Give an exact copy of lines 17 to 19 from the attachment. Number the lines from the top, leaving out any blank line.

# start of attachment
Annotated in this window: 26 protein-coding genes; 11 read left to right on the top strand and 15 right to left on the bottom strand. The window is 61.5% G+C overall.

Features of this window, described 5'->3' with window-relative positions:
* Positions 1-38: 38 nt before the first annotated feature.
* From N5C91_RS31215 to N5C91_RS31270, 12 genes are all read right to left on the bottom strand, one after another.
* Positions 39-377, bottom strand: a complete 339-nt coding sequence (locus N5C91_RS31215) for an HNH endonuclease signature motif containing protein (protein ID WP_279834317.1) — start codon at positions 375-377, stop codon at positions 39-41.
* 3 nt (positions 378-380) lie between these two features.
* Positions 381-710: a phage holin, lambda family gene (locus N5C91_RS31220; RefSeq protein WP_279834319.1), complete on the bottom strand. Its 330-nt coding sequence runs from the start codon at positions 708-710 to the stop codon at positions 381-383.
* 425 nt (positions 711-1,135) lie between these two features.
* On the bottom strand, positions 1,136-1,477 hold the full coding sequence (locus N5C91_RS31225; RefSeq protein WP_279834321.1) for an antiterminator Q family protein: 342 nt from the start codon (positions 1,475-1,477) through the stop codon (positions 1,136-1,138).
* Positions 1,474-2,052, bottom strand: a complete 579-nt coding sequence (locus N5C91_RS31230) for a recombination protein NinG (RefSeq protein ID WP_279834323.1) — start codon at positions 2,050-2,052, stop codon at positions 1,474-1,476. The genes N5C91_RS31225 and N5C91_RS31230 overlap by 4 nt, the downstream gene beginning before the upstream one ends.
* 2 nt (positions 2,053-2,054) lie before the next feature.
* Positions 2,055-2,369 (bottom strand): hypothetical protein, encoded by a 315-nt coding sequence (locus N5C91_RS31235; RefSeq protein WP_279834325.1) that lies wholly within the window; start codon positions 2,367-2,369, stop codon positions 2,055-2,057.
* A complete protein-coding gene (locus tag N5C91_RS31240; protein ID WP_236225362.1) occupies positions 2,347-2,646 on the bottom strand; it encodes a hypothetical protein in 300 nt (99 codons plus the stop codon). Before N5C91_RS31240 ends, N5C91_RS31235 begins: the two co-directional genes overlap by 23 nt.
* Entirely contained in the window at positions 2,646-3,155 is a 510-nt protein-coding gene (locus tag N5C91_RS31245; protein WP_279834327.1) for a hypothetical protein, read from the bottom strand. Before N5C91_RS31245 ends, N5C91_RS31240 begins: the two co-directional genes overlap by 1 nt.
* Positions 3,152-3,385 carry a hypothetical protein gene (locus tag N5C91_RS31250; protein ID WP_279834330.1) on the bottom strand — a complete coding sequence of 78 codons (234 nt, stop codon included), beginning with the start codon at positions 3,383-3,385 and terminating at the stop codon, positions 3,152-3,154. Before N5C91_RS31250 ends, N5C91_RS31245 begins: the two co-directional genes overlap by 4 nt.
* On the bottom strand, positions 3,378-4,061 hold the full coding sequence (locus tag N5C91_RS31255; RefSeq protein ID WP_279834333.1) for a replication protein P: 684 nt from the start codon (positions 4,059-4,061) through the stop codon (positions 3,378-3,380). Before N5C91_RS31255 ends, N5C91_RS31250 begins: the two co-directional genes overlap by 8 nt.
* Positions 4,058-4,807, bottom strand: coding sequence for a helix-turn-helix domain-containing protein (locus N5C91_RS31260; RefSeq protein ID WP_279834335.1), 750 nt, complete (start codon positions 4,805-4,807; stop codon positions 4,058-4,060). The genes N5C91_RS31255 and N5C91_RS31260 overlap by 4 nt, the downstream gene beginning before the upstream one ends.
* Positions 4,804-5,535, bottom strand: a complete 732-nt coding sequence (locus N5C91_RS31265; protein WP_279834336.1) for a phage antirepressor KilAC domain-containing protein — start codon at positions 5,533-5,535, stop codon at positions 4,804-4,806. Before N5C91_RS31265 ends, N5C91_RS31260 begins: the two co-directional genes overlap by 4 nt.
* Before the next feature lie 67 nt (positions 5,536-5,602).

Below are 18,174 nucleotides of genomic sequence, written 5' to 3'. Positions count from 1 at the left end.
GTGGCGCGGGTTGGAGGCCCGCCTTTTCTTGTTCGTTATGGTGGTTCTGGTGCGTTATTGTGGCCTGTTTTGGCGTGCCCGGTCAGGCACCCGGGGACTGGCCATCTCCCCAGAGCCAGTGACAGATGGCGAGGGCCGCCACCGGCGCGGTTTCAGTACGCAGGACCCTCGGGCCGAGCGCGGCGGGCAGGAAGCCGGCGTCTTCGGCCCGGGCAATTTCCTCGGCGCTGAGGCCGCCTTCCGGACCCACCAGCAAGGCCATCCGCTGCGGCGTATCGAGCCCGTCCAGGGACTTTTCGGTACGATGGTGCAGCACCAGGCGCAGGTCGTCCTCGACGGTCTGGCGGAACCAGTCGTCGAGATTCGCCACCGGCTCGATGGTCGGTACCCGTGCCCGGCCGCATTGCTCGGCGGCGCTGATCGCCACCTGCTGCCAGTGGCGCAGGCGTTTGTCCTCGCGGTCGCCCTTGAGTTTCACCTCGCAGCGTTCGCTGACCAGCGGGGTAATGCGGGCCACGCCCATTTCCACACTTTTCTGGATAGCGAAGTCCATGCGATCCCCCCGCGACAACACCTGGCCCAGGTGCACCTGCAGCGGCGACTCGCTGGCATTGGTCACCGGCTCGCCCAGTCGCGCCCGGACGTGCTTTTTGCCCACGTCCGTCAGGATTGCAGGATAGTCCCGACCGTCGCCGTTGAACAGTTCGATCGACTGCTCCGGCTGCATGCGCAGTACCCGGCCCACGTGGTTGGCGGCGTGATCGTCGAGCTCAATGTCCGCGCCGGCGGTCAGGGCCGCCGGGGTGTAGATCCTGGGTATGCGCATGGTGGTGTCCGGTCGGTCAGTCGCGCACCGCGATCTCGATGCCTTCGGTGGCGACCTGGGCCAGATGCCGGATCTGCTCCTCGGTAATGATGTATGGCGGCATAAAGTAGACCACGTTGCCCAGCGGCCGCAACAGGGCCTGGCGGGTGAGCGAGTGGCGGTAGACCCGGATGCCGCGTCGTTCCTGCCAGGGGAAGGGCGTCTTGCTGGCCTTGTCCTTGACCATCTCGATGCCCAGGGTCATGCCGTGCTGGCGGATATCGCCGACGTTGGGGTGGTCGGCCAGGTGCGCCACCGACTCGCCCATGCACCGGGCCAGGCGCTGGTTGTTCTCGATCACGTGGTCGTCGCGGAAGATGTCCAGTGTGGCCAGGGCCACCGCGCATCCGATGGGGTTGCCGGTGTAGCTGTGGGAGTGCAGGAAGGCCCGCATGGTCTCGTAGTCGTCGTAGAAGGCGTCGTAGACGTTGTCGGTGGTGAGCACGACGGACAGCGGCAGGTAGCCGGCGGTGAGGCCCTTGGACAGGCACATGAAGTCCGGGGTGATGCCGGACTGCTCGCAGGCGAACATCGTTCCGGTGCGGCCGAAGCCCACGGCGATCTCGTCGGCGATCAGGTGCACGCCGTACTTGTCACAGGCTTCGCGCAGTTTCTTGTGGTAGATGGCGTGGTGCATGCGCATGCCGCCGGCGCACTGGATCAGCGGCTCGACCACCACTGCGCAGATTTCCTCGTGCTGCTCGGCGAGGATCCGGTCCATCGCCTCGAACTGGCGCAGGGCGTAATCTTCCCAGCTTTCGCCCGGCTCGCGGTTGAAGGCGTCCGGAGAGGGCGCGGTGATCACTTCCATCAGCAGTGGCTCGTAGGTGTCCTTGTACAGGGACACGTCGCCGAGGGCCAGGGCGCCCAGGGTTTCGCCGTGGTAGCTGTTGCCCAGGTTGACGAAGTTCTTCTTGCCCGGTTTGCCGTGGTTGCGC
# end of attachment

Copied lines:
* Positions 4,058-4,807, bottom strand: coding sequence for a helix-turn-helix domain-containing protein (locus N5C91_RS31260; RefSeq protein ID WP_279834335.1), 750 nt, complete (start codon positions 4,805-4,807; stop codon positions 4,058-4,060). The genes N5C91_RS31255 and N5C91_RS31260 overlap by 4 nt, the downstream gene beginning before the upstream one ends.
* Positions 4,804-5,535, bottom strand: a complete 732-nt coding sequence (locus N5C91_RS31265; protein WP_279834336.1) for a phage antirepressor KilAC domain-containing protein — start codon at positions 5,533-5,535, stop codon at positions 4,804-4,806. Before N5C91_RS31265 ends, N5C91_RS31260 begins: the two co-directional genes overlap by 4 nt.
* Before the next feature lie 67 nt (positions 5,536-5,602).